Over the past few years there has been a significant push towards more digitalised services. In addition, the COVID-19 pandemic forced many of SECL’s participants to adapt to the online world.
SECL consulted with women participants to understand why they weren’t engaging in online activities. We found that participants lacked the knowledge, confidence, and experience to use digital devices. Some were unable to access a laptop or tablet and were using their smart phones.
This prompted SECL to better understand how women could be supported to navigate and engage with online learning and services. While we recognised that digital literacy programs already exist, the overwhelming response from participants was that language support was not offered at these programs. This was a gap that SECL felt passionate to address and led to the development of a women’s digital literacy program catering to the needs of newly arrived women.



  • Low levels of English literacy
  • Lack of language support provided at existing digital literacy programs
  • Lack of digital literacy – 98% rated their skills as poor
  • Women who are newly arrived feeling isolated and disconnected



SECL’s women’s digital literacy program was developed in response to the needs of newly arrived women and aims to foster social inclusion.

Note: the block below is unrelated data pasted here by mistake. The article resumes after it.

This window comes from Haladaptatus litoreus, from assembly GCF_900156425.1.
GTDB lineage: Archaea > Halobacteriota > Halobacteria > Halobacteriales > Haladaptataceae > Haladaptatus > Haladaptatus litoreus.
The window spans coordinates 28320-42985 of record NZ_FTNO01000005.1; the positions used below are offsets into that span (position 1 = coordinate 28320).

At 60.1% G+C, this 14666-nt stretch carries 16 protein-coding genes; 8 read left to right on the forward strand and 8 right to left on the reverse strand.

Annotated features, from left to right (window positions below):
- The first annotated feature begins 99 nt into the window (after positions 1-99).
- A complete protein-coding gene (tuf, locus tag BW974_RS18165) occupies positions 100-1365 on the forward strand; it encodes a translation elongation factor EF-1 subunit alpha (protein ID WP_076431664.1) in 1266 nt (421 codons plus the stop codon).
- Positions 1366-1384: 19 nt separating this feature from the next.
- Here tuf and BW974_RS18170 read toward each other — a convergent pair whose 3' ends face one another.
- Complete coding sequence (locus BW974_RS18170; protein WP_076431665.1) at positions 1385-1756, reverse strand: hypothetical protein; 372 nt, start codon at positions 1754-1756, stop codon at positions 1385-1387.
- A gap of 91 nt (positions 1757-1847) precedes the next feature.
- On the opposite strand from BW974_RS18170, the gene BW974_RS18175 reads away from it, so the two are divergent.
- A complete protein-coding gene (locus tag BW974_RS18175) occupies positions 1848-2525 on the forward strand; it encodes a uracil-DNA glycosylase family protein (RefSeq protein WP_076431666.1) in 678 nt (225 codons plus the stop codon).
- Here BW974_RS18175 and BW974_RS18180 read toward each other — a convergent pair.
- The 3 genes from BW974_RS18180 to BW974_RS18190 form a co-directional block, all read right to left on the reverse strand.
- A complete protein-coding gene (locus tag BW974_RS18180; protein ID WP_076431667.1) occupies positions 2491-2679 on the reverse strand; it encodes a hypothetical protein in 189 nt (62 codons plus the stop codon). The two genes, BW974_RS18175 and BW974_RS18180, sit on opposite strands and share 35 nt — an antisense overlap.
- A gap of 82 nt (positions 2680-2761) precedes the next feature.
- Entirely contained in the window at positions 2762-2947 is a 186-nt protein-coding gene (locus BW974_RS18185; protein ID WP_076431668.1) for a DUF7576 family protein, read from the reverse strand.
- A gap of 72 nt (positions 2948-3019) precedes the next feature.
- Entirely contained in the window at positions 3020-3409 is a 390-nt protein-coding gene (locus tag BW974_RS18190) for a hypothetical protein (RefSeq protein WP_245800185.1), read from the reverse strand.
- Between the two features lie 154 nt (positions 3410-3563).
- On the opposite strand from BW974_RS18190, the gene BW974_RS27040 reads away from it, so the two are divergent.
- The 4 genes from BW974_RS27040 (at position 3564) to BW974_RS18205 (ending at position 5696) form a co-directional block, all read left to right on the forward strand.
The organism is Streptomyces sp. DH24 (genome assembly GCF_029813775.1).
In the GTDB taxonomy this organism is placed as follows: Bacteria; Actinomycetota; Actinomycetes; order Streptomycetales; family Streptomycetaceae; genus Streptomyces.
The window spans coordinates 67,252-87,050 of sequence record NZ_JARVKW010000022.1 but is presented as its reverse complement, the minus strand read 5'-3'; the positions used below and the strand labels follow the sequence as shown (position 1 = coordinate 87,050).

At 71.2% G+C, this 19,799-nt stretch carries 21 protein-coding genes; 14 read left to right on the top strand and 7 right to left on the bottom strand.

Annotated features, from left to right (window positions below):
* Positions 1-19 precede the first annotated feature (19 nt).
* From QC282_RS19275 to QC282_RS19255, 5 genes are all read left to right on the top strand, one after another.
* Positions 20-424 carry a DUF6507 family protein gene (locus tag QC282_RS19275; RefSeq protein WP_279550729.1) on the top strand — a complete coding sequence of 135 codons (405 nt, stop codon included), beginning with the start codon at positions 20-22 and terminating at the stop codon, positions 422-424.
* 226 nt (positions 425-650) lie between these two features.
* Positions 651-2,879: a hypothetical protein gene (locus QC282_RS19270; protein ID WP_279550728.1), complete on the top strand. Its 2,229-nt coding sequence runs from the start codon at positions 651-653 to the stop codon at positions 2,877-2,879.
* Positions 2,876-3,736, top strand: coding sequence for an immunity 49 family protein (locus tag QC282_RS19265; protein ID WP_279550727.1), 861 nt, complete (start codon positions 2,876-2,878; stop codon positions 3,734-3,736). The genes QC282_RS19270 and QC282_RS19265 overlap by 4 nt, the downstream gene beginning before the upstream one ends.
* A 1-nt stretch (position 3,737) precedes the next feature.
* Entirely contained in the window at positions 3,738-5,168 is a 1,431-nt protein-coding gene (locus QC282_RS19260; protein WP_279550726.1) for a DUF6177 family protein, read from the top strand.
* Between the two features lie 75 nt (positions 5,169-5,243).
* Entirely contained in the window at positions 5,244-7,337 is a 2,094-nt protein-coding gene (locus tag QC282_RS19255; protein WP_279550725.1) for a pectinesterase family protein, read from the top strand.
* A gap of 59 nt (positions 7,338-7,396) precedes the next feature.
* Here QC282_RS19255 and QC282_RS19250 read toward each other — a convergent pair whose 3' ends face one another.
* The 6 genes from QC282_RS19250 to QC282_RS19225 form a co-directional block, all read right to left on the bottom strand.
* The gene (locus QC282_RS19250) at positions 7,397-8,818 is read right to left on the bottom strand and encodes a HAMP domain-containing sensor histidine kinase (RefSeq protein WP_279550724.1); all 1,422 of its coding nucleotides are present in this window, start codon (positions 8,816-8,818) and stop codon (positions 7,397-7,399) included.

The program is delivered across three terms, with 21 participants attending each term for 2-hour weekly sessions for 10 weeks at Hampton Park Library. Language has been identified as a significant barrier for participants to engage with existing programs, so SECL includes a Dari speaking co-facilitator as well as an accredited interpreter to support with delivery.
The content of the program focuses on smartphones and how to use practical applications such as reminders in calendars. Once participants feel more confident they progress to using laptops.
A workbook is produced that supports participants with their learning which comprises picture- based instructions and visual aids, with minimal text being used and keywords translated into Dari.



    • 84% of participants felt more confident about using a computer or laptop
    • 65 % of participants said they had a better understanding of library services
    • 78% of participants rated their digital literacy skills as good



Enhanced feelings of connection

The post evaluations found that 100% of participants stated they felt more connected to other women in the community due to their participation in the program and the library’s services.

Increased confidence using digital devices
Women reported they felt more independent as they didn’t have to rely on their children to show them how to use their phone or a laptop with 65% saying they
felt more confident.
Additional financial resources

SECL was successful in obtaining a grant of $10,000 from the City of Casey to support women to pruchase laptops. SECL substitutes part of cost of the laptop
through this grant.

The Afghan Australian Community and Settlement Support Program is funded by Home Affairs through The Social Policy Group